In 2003, sisters Jenny and Jane DeLaney launched a business that created customized meal plans and shopping lists for subscribers. The concept caught on, and the company grew quickly. When they’d accrued 100,000+ customers, the DeLaneys faced competition and a looming plateau.

Jane said, “I was at a point where I needed to bring in a key person for the betterment of the company because I knew the vision I had for it was not going to be realized with us doing things the same way.” The sisters hired a CEO, and revenue increased 50 percent. They had successfully avoided the Founder’s Cap.

Hiring key personnel can prevent, or launch a company past, the Great Small Business Plateau. A strategic approach to personnel can slingshots a company into growth mode.

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Small businesses can typically only take on one or two key personnel out of the gate. It is a major investment – and a tremendous leap for the founder. How can a CEO ensure they’re making a decision that truly “betters” the company? Here are some best practices to follow:


  1. Hire Someone Because He/She Happens To Be There

    Someone shows up and seems too good to be true. He/she exhibit talent, skill, and enthusiasm! You hire him, and he may end up doing some good for you. Or not. It’s a crapshoot because he wasn’t chosen strategically for the pillar he could elevate within the company. Being talented, skilled, and available does not suffice.

  2. Hire Someone To Fill The Role You Like Least

    You exhibit strength in a number of areas of your business, but only adequate competence on the technology side. If an IT department can mobilize the possibilities for your company, it could be a logical area of personnel to develop. If you just hire someone to take over an area you don’t like, it wont help restart growth.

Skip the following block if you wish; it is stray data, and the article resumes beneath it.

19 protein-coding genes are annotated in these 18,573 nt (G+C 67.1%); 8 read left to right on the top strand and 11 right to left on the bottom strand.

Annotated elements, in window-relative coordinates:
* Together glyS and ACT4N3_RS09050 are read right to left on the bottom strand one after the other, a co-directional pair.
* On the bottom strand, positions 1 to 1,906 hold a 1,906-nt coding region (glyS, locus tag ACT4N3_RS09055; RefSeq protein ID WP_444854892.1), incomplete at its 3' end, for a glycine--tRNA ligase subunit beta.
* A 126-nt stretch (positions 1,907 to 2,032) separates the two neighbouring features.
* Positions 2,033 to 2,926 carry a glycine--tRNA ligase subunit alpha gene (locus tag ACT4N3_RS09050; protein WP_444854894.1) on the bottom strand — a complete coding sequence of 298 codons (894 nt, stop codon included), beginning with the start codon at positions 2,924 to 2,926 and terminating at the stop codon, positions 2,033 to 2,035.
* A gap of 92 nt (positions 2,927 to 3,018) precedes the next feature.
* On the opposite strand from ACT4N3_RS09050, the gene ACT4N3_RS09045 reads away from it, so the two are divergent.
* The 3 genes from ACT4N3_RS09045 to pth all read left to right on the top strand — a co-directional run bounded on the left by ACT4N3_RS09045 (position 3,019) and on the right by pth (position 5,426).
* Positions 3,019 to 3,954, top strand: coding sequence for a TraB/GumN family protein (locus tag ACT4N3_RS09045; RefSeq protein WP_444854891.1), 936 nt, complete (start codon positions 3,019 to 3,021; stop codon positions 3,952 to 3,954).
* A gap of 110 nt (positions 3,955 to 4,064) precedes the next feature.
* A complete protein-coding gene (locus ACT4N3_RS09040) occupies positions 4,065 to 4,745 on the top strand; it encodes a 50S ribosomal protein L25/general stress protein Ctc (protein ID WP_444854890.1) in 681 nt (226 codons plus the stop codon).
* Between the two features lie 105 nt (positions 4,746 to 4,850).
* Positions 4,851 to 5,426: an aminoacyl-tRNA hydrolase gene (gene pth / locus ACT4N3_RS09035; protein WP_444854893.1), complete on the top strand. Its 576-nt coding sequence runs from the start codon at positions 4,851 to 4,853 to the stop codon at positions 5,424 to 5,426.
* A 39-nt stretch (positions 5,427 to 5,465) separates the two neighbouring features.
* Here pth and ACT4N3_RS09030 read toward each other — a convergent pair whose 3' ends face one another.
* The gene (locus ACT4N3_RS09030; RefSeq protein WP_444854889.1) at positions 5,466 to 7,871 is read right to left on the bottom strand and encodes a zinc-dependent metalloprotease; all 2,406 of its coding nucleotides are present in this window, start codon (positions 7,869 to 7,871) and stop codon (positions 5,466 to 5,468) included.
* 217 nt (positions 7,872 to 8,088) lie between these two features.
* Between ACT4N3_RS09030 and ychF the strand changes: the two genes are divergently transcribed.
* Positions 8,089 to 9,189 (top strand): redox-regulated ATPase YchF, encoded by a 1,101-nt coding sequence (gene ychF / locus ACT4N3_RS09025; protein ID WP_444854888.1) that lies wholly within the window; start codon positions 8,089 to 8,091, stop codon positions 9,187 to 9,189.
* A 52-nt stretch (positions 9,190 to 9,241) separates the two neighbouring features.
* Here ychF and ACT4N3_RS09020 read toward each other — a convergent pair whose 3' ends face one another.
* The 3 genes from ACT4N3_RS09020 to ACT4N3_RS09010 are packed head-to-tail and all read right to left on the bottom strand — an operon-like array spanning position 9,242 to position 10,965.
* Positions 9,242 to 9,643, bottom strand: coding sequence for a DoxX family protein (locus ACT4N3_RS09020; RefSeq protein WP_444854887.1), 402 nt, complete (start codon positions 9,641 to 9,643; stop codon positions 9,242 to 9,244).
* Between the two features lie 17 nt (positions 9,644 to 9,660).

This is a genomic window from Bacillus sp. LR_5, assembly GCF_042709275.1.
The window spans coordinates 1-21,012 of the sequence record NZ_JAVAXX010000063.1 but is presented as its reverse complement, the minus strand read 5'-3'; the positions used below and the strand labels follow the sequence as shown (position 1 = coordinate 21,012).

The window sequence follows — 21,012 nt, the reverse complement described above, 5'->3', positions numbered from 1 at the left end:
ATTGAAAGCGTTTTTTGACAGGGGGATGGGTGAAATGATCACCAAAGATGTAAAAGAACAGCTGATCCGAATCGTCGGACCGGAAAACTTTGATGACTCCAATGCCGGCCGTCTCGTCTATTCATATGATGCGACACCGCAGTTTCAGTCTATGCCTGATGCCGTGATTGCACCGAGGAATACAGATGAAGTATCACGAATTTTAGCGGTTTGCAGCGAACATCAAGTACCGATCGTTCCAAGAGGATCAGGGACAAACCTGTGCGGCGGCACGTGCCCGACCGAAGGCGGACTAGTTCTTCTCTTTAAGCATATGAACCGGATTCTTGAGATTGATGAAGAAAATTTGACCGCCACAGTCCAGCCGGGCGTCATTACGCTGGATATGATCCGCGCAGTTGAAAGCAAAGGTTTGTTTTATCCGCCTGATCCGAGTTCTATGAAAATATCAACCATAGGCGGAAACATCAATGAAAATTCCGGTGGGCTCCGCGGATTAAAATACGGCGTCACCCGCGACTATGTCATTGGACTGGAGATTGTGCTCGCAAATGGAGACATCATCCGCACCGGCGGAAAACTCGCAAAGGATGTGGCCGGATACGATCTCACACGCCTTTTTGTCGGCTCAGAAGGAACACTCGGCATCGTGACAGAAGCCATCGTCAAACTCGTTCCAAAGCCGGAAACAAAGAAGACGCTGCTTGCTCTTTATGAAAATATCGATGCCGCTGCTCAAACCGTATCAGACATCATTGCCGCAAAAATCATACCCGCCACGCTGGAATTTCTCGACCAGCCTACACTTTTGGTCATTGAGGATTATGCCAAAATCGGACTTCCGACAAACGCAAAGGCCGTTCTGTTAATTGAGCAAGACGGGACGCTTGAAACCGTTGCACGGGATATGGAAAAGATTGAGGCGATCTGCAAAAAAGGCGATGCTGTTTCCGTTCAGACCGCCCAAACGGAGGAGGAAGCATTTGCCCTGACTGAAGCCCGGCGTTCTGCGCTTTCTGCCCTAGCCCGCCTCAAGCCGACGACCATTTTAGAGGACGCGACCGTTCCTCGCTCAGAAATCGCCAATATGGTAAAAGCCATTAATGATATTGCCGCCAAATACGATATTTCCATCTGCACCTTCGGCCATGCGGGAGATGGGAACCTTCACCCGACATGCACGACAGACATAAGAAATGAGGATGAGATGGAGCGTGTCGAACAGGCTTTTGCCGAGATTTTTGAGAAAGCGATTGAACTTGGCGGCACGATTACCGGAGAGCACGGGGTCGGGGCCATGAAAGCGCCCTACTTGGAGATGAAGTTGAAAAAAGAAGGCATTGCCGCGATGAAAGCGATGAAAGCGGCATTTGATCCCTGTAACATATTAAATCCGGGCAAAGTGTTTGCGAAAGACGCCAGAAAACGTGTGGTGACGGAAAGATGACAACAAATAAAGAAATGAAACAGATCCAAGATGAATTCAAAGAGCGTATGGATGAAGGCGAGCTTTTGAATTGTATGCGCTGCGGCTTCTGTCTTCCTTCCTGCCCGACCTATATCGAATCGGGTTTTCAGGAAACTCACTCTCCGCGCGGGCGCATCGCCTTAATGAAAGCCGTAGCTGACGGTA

1. Consider The ROI

    Which area would provide the most return on this investment? Look at which set of competencies would move the business forward, and generate enough revenue to hire another key person.

  2. Think About Which Area Is Currently Weakest

    On the other side, you might want to consider which functions are operating inefficiently, costing you the most time and money, or present the biggest barriers to growth.

  3. Stay The Course

    What if you hire someone who leaves, who does not provide the return you were hoping for, who was, for whatever reason, the wrong hire? Do not abandon the effort. The DeLaneys got the right fit the first time; most businesses are not so lucky. Try again, and be smart about your motivations for hiring and determining what a candidate brings to the table.

Hiring key personnel can slingshot your business off the Small Business Plateau. Develop a sound strategy, prioritize your hiring, and remain committed to that approach.